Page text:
Any other tips appreciated, keep them coming!!!

Thank you !!

    Bookmark   September 8, 2006 at 8:18PM
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To avoid "iron-through", cut strips from brown paper bags and place the strips under the seams as you press them open.

Good luck! It sounds gorgeous!


    Bookmark   September 8, 2006 at 8:28PM
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Brushed back satin is used mostly for pajamas, nightgowns, and lingerie. You can't kill this fabric, it's mostly polester, so steam press with moderate heat to your heart's desire. Your niece chose the wrong fabric for the pattern and should have gone with another choice of fabric in the satin line if she wanted satin or any of the other suggested fabrics on the pattern envelope.

You should do a sample test swatch to see how the fabric reacts to water, use the same sample for stitch tests, and test fabric finishes before getting the pattern out. I would not use fusible interfacing because of the fusing temperature. The fabric is too bulky to do french or mock french seams.

You might get away using the present fabric for the skirt and have a soft, drapey skirt to wear with other tops for further wearings. The top you may not be able to use the fabric because the top has to be boned and lined per the back of the pattern envelope (although I think it is overkill considering it's a top and not a dress supporting weight) so another choice of coordinating fabric would be a good thing to do to get some wear out of the skirt.

Your niece should be able to use many other fabrics for different skirts from the's a basic gathered skirt. Later after the installation would also be a good opportunity to spend some aunt and niece time to teach her to sew a gathered or elasticized skirt, the second thing we learned to sew in Home Ec.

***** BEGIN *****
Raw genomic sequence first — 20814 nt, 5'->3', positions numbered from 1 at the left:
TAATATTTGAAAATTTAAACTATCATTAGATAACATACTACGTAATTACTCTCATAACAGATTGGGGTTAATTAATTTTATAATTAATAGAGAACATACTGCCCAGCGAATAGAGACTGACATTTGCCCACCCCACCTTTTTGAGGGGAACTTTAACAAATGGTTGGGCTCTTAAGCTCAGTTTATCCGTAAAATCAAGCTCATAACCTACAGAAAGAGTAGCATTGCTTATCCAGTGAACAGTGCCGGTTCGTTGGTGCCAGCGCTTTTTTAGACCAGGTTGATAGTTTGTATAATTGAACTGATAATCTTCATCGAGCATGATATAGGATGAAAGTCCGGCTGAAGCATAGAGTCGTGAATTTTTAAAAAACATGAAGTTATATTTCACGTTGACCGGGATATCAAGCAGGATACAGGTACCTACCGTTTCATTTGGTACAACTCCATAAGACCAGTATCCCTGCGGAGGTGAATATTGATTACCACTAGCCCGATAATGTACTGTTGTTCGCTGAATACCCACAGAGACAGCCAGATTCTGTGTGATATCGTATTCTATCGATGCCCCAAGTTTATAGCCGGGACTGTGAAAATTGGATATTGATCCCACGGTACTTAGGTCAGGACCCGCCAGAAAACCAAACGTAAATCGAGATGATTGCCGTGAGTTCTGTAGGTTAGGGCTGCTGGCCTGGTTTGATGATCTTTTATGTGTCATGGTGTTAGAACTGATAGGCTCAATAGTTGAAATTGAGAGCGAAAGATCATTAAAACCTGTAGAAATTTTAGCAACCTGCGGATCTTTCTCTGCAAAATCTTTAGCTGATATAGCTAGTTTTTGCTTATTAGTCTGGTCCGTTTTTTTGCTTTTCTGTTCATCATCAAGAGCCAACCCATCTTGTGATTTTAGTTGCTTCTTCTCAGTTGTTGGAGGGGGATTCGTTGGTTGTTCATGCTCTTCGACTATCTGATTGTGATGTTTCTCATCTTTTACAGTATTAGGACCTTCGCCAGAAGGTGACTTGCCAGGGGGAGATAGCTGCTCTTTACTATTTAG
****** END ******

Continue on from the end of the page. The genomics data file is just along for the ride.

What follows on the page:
Bookmark   September 9, 2006 at 8:10PM
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Thank you for the info...I did try to talk her out of this particular material, but it was the shade she wanted, and I thought since the pattern allowed for peau de soie I might be able to get away with it. Well, at least for the skirt....I agree re the top, don't think we can do it with this material. I got delayed this wknd so only managed to cut out the material. I am considering inserting a layer of sew-in interfacing to see if I can salvage the top. Even with the underling and the lining, the fabric won't hold up in the way it should for this top.

Good thing I have time till the event, because I am going to try to talk her into a taffeta-type of fabric for a second attempt. Her mom is not a taffeta fan so that influenced our original choice, hmmm.